Before we get into the nitty gritty of the review I would like to start by saying I’ve played all three Gears of War games and have read all but one of the books by Karen Traviss. I’ve experience the good and the bad of the entire franchise; from the nightmare of Gears of War 2 launch day multiplayer to the infinitely smoother Gears of War 3. I played co-op with Bobby Marquardt on hardcore which took us about 8-10 hours. We’ve also played basic multiplayer and Overrun for about 4 hours. We have yet to touch Survival.
Gears of War: Judgment is told from the perspectives of each member of Kilo squad (consisting of fan favorites Baird and Cole as well as newcomers Paduk & Sofia), all while on trial for a “crime” they committed in the line of duty. Through the entire campaign you learn about the events leading up to the first Gears of War campaign. The first immediate thing you notice when you start playing is the fact that you can only hold two weapons at a time. Anyone who has played the previous games knows how much that having that third weapon in major fire fights can be a lifesaver. They also switched the controls where hitting the Y button is now switch weapons. I’ve found myself trying to hit the D-pad throughout the entire campaign to pull out a pistol because I was out of ammo. It was quite irritating, especially while playing the multiplayer, but I’ll get to that later.
The look and feel of the campaign is the same as the previous Gears games. The graphics are good but nothing far beyond what the produced in Gears 3; they still show what the Xbox 360 is capable of even eight years after launch. If you’ve played any of the other Gears games then you know the feel of Judgment. There is the commander you love to hate, the love story and the big main baddy. People Can Fly didn’t steer too far from the tried and true methodology of Gears story telling even with the departure of Epic figurehead Cliff Bleszinski. At no point did I get confused as to what we were trying do in the campaign or ever think “Why did we just do that?”. Story does grip you because even with the looming threat of the Locust destroying humanity Loomis (the man you love to hate) is willing to put four valuable Gears on trial for an action that meant life or death for thousands. The way they told the story was a breath of fresh air for the franchise instead of the usual way of Delta having to hunt down a major bad guy while trying to save Dom’s wife and finding the salvation of humanity. Without getting too much into the whole campaign and releasing spoilers for those who have yet to play the game it’s worth playing and seeing the beginning of the story.
The multiplayer is a whole different story from the campaign. People Can Fly went with a less dark feel and integrated verticality to all the maps. This doesn’t say much when the game only shipped with FOUR multiplayer maps for the basic gametypes (Team Deathmatch, Free for All & Domination). The game shipped with a total of eight maps but four are for Survival and Overrun. Triple A titles should never ship with only four maps for the basic gametypes, and then try to sell me a season pass at the checkout. That to me shows that multiplayer was just an afterthought. They also took out the signature “down but not out” aspect of the game. That means less executions and less of the signature Gears of War close quarters fighting.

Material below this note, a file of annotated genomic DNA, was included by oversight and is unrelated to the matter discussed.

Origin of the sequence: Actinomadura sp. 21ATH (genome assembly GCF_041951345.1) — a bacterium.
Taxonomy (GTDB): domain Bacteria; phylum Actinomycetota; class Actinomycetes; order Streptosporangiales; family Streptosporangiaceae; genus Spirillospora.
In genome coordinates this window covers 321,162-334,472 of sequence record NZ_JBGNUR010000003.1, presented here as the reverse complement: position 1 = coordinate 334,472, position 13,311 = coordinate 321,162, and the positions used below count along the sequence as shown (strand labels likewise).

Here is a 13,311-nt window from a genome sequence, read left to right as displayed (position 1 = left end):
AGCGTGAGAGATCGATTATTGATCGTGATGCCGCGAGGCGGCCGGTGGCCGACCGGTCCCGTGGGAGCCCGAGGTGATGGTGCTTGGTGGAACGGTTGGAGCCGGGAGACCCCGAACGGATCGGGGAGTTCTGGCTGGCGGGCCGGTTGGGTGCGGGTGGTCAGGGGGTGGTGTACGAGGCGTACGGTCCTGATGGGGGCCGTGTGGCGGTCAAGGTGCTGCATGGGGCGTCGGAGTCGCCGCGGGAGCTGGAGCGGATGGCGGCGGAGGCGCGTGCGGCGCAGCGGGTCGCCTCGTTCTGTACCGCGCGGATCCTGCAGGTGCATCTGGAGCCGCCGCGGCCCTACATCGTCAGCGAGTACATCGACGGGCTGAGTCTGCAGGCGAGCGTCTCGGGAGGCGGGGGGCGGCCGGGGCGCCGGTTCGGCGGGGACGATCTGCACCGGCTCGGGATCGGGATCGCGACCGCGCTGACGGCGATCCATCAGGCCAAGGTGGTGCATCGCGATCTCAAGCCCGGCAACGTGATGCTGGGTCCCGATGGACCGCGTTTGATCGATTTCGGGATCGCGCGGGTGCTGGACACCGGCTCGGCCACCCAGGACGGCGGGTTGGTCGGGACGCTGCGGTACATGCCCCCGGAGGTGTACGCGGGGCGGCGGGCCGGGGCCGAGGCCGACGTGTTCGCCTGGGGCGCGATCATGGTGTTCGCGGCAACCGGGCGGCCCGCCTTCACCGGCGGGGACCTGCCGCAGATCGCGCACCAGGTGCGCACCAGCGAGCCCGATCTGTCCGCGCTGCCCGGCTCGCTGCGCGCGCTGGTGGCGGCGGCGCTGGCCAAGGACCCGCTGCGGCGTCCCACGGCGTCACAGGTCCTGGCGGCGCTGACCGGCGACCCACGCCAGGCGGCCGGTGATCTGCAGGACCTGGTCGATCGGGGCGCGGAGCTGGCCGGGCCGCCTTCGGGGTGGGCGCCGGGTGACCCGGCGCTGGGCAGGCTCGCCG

You can still choose your starting layout but you only get a main weapon, Snub pistol and choice of grenade (now including reviving grenades and Ink grenades). That means you either have a mid to long range weapon or a shotgun. The only way to get a Lancer or Gnasher is to kill someone and take theirs. To be honest, it’s really annoying. I’d rather have the option to fight someone one on one with shotguns instead of having to melee three times to win because I don’t have shotgun. Then when it happens to you, you get frustrated. The maps are a good combination of long range and close range fighting but since not everyone has a certain weapon it can turn into a punching fight real quick.
The other two multiplayer modes, Survival and Overrun, are different. I have yet to play Survival but I’ve played a good amount of Overrun. Overrun is basically Beast mode but played against people instead of bots; being three rounds in length of two teams, one Locust and the other COG, trying to open or defend an E-hole respectively. The game can be frustrating due to team mates not playing smartly. You have six minutes to get the first hole open and if you fail the other team just needs to open the first hole to win. Also if you tie the game the team with the fastest team wins, which is rather silly to me. Overrun turns into a game where you only have fun if you’re winning.
Even with all these issues the multiplayer is actually a lot of fun and quite enjoyable. Epic Games has done very well at upgrading and expanding their star franchise. With the addition of more multiplayer maps I can see this game becoming a platinum hit.
Overall: 4 out of 5
By: Max Sturm
Follow Max Sturm on Twitter: @Maxsturm1